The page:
An Israeli flag is seen in the background as a man casts his ballot for the parliamentary election.
(photo credit: REUTERS)
THE HISTORY of the modern uprising began with the 1830 Paris revolution, which saw the overthrow of the Bourbon monarchy. Since then the effectiveness of people power has been demonstrated time and again, with varying results.
Mass demonstrations in Russia in 1917 led to the toppling of the tzar, but also ushered in Communism, which survived until the collapse of the Berlin Wall in 1989; in 1963, 200,000 civil rights supporters led by Martin Luther King Jr. marched on Washington leading to the Civil Rights Act of 1964 and the Voting Rights Act of 1965; in April 1976, the walkout by black pupils in Soweto in protest at being taught in Afrikaans ignited the movement that came to be led by Nelson Mandela and which eventually overthrew apartheid in South Africa.
On February 15, 2003, anti-Iraq War protests were held in 800 cities around the world, involving around 30 million people, with 1 million in London alone, ultimately leading to British prime minister Tony Blair’s resignation. The list goes on.
Which brings me to civil protest and people power in Israel.
Israel is a robust democracy, which allows for protest against government and military actions. Rallies are generally peaceful, depending on the cause and the majority of participants. There have been rallies against violence as well as calls for “Days of Rage”; in 1974, following the near disastrous 1973 Yom Kippur War, combatants successfully organized demonstrations demanding the resignation of Golda Meir’s government and social reform.
In February 1999, 250,000 ultra-Orthodox demonstrated in Jerusalem against the activism of the Supreme Court. Opposing them were 50,000 left-wing counter-protesters.
In January 2001, a 400,000-strong rally was held outside the Old City walls, attended largely by religious and nationalist Israelis, to protest a US-backed plan to divide Jerusalem.
Recent demonstrations in the hundreds of thousands have been held by social justice activists (July 2011, the “cottage cheese protest” against the high cost of living) and the ultra-Orthodox (March 2014, against the draft), as well as numerous smaller protests.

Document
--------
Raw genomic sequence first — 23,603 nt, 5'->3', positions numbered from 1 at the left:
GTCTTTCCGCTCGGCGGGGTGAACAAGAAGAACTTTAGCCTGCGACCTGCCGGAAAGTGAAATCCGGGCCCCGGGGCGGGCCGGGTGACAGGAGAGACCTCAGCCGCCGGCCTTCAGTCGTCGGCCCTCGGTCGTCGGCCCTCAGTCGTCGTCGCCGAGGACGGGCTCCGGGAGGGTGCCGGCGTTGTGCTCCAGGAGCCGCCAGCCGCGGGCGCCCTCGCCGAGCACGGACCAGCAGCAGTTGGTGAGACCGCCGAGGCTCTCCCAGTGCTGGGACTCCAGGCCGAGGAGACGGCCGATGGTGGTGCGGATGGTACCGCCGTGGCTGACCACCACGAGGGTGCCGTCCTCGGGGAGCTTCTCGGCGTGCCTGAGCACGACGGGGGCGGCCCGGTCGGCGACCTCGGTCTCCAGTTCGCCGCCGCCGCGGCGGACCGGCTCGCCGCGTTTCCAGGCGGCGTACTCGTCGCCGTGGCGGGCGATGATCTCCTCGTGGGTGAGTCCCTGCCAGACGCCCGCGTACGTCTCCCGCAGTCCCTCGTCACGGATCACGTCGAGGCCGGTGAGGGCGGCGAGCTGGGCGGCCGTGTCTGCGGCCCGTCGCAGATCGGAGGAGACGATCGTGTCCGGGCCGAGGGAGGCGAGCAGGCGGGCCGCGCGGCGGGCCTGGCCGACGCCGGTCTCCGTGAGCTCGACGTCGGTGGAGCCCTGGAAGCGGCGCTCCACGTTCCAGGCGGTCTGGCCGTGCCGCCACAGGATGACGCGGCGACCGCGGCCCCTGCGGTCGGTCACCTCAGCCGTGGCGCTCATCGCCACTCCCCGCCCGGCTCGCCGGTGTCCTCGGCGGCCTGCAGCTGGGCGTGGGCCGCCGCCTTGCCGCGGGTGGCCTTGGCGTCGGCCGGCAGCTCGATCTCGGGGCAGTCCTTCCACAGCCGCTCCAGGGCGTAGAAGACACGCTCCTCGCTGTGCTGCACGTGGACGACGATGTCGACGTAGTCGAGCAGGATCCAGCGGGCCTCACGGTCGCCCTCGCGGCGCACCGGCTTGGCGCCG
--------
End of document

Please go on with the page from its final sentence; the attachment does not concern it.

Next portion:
While such gatherings can have a strong effect, they are no substitute for the most cogent remedy for many of the ills that plague Israeli society and the body politic, that is, electoral reform.
Not the half-baked reform that is periodically proposed, opposed, then shelved, reform that nibbles around the edges, projecting some changes while at the same time retaining the worst of the current system. Real reform has to go the whole way: carving up the whole country into constituencies reflecting the number of Members of Knesset (MKs), and allowing for internal party selection procedures, which would put forward the very best candidates who, when elected, would truly represent the citizens who propelled them there.
Such representatives would hold weekly “clinics” or “surgeries” to which constituents would bring their concerns, which would then be seriously examined, passed on to the appropriate authorities and followed up in timely fashion.
The Academy of the Hebrew Language would be tasked with finding a catchy Hebrew word for “accountable” and MKs would have to sharpen their game if they wished to be elected for another term.
IT WILL be no small task to overcome the major obstacles to such a scenario being implemented, not the least being the obvious reluctance of the head of government to subject himself/herself to election; the opposition of the smaller parties to a system, which would inevitably reduce their numbers, and the predictable intransigence of the political party machines, which would see their influence diminished.
Yet, there is no doubt that the representative parliament model, along the lines of the British Westminster system, is the only one that would mitigate endemic political corruption, ineptitude and self-interest, and encourage the entrance into politics of more candidates with talent, integrity and a strong work ethic.
Together with a free and impartial judiciary and a probing but responsible press, mandated elections are a cornerstone of a true democracy. However, because of the nature of the current Israeli electoral system, in which elected parliamentarians are beholden primarily to their party and interest groups, once having voted the citizen is marginalized.
It is time for that to change.